What is Ribose?

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  • Written By: Traci Behringer
  • Edited By: Angela B.
  • Last Modified Date: 17 December 2019
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Ribose is one of many essential organic compounds found in the human body, and it has a compound formula of C5H10O5. Specifically, it is a monosaccharide, which is a fancy way of saying it is simple sugar. This kind of sugar won't come from eating certain kinds of food, though; humans make it naturally.

It makes up the backbone of ribonucleic acid (RNA). When phosphorylated, ribose becomes critical to establishing and maintaining metabolism. This is a set of reactions every living organism has. Metabolism contributes to a number of critical living processes, including reproduction, growth, response to outer stimuli, and breaking down organic matter into energy. This connection implies that ribose could be related to producing energy.

The fact that ribose is solely comprised of carbon, hydrogen and oxygen also makes it a carbohydrate, which is yet another factor that suggests it may contribute to energy. As one might expect, this makes it attractive to people with certain professions, such as professional athletes and bodybuilders. While the human body naturally creates it on its own, it's a fairly slow process, so many pharmaceutical companies have developed ribose-containing bodybuilding supplements in powder form.


Beyond exercise, doctors use this monosaccharide to treat patients with diseases that affect energy. This includes chronic fatigue syndrome, coronary artery disease, fibromyaglia and more. Additionally, it can help thwart crippling symptoms associated with the hereditary myoadenylate deaminase deficiency disorder, including stiffness, pain, and cramping after exercising. This treatment may be applied through dietary supplements or intravenously.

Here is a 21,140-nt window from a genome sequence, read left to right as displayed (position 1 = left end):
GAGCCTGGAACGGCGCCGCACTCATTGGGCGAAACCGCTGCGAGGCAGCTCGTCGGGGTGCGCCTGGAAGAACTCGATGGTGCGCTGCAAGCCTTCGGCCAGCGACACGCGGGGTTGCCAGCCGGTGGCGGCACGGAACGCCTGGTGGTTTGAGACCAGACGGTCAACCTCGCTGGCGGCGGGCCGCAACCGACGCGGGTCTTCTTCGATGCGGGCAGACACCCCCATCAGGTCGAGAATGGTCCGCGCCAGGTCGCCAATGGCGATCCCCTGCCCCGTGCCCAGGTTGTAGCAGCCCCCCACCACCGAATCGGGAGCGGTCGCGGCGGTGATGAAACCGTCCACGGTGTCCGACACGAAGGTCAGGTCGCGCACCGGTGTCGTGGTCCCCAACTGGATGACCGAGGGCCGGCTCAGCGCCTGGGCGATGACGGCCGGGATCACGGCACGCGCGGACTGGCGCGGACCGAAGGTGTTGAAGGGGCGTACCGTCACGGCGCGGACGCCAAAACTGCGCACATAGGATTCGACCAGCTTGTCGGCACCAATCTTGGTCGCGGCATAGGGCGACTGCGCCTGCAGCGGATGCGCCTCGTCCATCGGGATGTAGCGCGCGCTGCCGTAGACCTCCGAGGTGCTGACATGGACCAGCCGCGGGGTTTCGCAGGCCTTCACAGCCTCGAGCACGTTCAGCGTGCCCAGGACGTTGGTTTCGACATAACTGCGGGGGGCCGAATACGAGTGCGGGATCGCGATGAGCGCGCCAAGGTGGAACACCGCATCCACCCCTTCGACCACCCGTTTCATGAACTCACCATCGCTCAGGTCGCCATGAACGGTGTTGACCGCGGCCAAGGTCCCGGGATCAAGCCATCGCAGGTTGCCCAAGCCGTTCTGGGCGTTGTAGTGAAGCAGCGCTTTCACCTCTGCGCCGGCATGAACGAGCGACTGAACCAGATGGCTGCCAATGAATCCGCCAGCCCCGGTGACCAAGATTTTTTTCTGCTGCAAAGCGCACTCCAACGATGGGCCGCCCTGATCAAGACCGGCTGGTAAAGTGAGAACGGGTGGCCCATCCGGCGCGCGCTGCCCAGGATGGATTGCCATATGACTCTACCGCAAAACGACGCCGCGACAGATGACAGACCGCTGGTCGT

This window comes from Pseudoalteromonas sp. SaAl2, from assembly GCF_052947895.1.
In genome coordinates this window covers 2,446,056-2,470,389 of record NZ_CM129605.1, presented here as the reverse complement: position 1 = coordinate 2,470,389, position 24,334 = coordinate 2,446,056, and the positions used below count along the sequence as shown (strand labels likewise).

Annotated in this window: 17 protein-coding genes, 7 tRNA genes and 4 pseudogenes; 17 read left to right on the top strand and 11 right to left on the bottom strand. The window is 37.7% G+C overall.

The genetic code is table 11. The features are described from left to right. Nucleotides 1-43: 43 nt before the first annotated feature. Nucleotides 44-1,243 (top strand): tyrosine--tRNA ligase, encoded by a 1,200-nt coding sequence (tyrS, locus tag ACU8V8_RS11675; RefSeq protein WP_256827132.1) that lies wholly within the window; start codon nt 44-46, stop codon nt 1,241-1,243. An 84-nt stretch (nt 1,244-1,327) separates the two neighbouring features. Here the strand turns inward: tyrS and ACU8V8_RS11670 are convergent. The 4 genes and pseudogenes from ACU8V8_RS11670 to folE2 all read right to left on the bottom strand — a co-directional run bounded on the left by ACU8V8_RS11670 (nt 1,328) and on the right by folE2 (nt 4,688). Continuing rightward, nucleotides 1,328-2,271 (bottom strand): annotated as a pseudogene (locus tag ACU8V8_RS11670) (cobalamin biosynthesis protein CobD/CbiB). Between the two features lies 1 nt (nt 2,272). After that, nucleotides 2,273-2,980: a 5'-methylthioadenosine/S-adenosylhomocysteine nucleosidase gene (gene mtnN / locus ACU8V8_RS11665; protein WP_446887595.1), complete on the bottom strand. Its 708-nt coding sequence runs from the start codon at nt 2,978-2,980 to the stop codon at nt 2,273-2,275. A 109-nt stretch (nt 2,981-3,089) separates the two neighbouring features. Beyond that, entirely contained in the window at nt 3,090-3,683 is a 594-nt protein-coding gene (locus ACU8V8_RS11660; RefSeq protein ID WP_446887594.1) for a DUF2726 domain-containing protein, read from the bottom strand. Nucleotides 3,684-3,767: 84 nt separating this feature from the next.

Of course, with every dietary supplement comes its share of possible side effects. While supplementary ribose may provide increased endurance, too much of it can lower your blood sugar. This is especially dangerous in those who suffer from diabetes or hypoglycemia, and those who must undergo surgical procedures. In these cases, it is recommended to avoid taking such dietary supplements. A lack of research proving otherwise also means women who are pregnant or may become pregnant should play it safe and avoid supplemental ribose.

There are numerous other situations in which you should be mindful when taking supplements. For example, ribose is known to poorly interact with propranolol, salsalate, chloine magnesium trisalicylate, aspirin, and alcohol, because all of these drugs may already lower blood sugar as a side effect. When blood sugar gets too low, you may experience clammy skin, extreme hunger, nausea, tachycardia, trembling, or a jittery feeling. Stop taking ribose supplements and consult a physician if you experience these symptoms.


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